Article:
A Visible Career on the Spectrum

Article by Anonymous

An engineer with autism explains how she has succeeded in the workplace, and what employers can do to be more supportive

AUTISM Spectrum Condition (ASC) is what it says on the tin – it is a spectrum and a condition. People with ASC are characterised by communication and social impairment issues, sensory issues and repetitive behaviours. This condition presents itself very differently in women than men due to certain physiological differences.1 It is debilitating in some people, but at the other end, some go on to manage it exceptionally well and have jobs and relationships.
Thankfully, I am one of the latter.

If you are reading this, it is likely you are working in engineering or science. Research has showed that individuals working in STEM careers have more autistic traits.2 Also, children of autistic engineers, scientists and accountants tend to be over represented in STEM careers.3 And while autistic people are stereotyped heavily in the media, the reality is that no two people experience this condition the same. Most of us go unnoticed, falling through the cracks of society and its machinery, designed largely for a ‘typical’ population. The truth is, most of us with autism barely get by and every day is a new minefield to navigate. As Temple Grandin, a fellow autistic person and prominent spokesperson on the condition put it: “I am an anthropologist from Mars.”

Autism at work

My experience of the workplace and its unspoken rules may be relatable to a small percentage of readers. It has been a learning curve and is something in which I don’t claim to be well versed to this day, and probably will never be.

I am an engineer at heart and would not be one if I weren’t autistic. Daddy-daughter fun times for me were day trips to the hydroelectric power plant or the local rail depot to look at electric locomotives, or taking the washing machine apart. From a young age, I have loved the buzz of a problem and tend to break it down easily and creatively to arrive at the root of it. I organise my work with the greatest efficiency. I am a reliable and consistent performer in the right environment. I can be trusted to execute certain critical tasks. I see patterns everywhere and refuse to forget what I learn and experience. And despite my abysmal change management capabilities, I am effortless in gliding through work and its uncertainties.

On the other hand, I am a stickler for routine and a schedule to the point of frustration, and interested in very few things. I do not like vague instructions to a task; building personal rapports with bosses, peers and customers; organised fun; making small talk; or being political or diplomatic. I struggle with sensory issues, and mild synaesthesia can leave me absent and distracted at the drop of a hat.

Lack of social tact means that I don’t cast a favourable impression at work. Mindless banter affects me far more negatively, as I don’t understand it. My hesitation on acting on vague instructions portrays me as disinterested, lazy and arrogant. My lack of participation in social events gives the impression I am haughty, aloof and anti-social. When I first started working, almost 14 years ago, I was also reprimanded several times on my timekeeping.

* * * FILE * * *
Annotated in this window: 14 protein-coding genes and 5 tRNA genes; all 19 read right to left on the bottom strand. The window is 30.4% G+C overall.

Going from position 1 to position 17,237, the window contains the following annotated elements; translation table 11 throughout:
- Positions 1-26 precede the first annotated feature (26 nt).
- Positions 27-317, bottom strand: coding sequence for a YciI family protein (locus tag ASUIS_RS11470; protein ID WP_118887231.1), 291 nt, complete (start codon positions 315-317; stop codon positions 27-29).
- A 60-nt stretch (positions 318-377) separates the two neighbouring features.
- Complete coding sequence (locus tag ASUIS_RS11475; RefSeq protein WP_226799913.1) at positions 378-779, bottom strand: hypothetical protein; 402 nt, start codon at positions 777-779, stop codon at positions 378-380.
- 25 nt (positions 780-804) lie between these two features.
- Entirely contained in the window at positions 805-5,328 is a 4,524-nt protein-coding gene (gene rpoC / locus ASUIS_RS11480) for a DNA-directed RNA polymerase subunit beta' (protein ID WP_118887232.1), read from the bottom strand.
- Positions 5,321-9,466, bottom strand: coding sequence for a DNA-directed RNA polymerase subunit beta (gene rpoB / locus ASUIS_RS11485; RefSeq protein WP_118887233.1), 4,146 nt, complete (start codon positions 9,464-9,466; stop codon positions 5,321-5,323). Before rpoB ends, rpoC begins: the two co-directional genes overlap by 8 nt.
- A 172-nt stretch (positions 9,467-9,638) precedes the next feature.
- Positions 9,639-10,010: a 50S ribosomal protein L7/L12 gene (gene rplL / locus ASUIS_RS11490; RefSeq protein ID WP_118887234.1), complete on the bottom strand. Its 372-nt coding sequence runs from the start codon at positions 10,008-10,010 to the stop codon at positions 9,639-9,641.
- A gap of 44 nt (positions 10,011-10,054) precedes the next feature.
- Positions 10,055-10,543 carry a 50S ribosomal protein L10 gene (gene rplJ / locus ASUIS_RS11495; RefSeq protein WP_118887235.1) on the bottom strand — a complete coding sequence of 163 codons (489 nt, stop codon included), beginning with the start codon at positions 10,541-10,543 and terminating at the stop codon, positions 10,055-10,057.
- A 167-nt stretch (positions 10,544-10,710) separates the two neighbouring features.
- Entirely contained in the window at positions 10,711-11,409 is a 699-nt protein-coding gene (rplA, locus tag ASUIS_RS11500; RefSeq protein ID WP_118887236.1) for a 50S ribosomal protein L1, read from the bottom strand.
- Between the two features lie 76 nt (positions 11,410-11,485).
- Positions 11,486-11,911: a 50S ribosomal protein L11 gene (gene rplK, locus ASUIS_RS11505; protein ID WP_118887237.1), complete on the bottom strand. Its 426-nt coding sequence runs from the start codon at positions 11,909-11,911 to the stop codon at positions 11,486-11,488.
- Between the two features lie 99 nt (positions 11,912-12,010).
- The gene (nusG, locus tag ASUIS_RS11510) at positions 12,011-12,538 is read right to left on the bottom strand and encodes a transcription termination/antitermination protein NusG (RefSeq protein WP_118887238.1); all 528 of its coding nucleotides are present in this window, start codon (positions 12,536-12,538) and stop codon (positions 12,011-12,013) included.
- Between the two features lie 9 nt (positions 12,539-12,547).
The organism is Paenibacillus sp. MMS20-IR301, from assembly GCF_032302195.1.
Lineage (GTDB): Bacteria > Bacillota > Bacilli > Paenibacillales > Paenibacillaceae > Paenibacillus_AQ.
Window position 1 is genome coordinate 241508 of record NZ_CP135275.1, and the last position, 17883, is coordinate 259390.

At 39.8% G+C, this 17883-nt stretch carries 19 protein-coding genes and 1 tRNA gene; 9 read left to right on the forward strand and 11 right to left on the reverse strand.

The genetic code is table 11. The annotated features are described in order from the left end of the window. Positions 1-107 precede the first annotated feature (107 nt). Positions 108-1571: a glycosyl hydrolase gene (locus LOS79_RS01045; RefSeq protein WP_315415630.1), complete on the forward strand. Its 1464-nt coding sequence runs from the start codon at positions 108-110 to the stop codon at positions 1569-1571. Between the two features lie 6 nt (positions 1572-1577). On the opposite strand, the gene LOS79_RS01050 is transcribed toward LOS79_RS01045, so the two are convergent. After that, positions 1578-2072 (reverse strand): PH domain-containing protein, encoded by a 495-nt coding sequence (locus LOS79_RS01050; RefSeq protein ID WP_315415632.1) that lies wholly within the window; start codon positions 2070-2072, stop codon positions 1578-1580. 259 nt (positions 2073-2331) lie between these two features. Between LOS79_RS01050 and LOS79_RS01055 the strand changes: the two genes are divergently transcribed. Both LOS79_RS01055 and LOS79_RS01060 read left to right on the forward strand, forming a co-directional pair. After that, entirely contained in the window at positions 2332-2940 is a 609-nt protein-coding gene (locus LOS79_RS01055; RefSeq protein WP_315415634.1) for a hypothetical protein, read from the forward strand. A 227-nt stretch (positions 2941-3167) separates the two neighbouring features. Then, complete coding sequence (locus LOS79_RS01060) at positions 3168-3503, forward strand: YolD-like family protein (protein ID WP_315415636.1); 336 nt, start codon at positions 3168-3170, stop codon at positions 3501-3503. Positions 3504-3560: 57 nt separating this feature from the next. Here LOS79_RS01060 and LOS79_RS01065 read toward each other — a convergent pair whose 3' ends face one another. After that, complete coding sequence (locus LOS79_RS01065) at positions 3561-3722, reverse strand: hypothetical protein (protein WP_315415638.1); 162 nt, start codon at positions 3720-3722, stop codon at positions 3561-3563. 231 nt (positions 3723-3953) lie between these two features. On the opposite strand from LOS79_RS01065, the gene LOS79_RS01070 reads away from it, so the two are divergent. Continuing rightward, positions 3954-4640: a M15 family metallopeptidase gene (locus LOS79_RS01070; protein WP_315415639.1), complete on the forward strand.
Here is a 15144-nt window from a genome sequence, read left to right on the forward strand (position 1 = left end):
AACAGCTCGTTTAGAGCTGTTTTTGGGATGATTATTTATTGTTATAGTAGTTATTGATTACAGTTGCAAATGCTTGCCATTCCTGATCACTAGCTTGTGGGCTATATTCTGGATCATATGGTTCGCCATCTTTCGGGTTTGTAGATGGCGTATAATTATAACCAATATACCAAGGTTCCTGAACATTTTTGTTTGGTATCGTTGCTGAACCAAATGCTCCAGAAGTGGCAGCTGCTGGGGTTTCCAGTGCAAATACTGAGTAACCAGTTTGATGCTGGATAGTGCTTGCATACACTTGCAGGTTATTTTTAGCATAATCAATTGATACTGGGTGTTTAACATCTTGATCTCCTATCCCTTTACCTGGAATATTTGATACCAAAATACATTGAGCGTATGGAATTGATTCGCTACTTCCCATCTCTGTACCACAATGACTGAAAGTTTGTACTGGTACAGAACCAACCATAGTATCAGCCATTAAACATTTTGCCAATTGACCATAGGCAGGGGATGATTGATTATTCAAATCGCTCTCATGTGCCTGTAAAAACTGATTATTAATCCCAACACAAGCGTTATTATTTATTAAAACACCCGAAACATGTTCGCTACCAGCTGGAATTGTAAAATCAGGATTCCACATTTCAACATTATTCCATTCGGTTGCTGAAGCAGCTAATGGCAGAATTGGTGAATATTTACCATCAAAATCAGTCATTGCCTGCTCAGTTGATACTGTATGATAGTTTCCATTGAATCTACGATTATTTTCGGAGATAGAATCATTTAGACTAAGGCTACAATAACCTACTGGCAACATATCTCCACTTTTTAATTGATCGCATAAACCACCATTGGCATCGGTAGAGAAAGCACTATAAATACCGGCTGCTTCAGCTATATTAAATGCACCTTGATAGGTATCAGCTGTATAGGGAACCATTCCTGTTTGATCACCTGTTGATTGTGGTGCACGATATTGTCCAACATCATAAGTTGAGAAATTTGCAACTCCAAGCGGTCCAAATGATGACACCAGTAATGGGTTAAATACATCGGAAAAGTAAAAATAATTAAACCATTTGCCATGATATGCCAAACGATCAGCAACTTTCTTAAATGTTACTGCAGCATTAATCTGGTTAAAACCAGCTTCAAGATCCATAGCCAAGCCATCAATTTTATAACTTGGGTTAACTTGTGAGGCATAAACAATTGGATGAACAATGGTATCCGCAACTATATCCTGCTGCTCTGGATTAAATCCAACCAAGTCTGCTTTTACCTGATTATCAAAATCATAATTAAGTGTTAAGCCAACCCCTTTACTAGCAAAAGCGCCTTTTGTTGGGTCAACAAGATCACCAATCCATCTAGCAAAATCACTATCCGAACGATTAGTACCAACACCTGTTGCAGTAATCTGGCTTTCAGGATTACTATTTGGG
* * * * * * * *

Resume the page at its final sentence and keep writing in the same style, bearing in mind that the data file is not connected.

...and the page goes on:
While autistic people are stereotyped heavily in the media, the reality is that no two people experience this condition the same. Most of us go unnoticed, falling through the cracks of society

All this miscommunication makes me wide open to bullying and nine times out of ten, I don’t realise it. About 48% of autistic people are bullied at work.4 The bullying pattern is the same all of the time and starts with an offhand comment about my work or my general ‘weirdness’ from a manager or a colleague. I can recall one example when a lead on a project went the extra mile to keep tabs on my movements by tracking timestamps of documents I had worked on. Every single day for two-to-three months, they indiscreetly shouted about my ‘transgressions’ in an open plan office for everyone to hear, which was carte blanche for other engineers to also have a power trip at my expense. I had to seek professional help just to wake up in the morning and face the team. I also had to overcome feeling extremely suicidal. I was eventually signed off for stress and was left unpaid for three months.

The one time I think I genuinely came close to being physically assaulted was when a colleague began shouting and lunging at me with a large powder scoop, completely unprovoked, in the middle of an experiment. I dropped whatever I was doing at that point and fled to where they couldn’t get to me. When I managed to summon some courage, I picked up my things and absconded. This left me numb, in shock and unable to work for weeks. This happened in a well-known, large manufacturing site in the UK, which would definitely have an anti-bullying policy in place.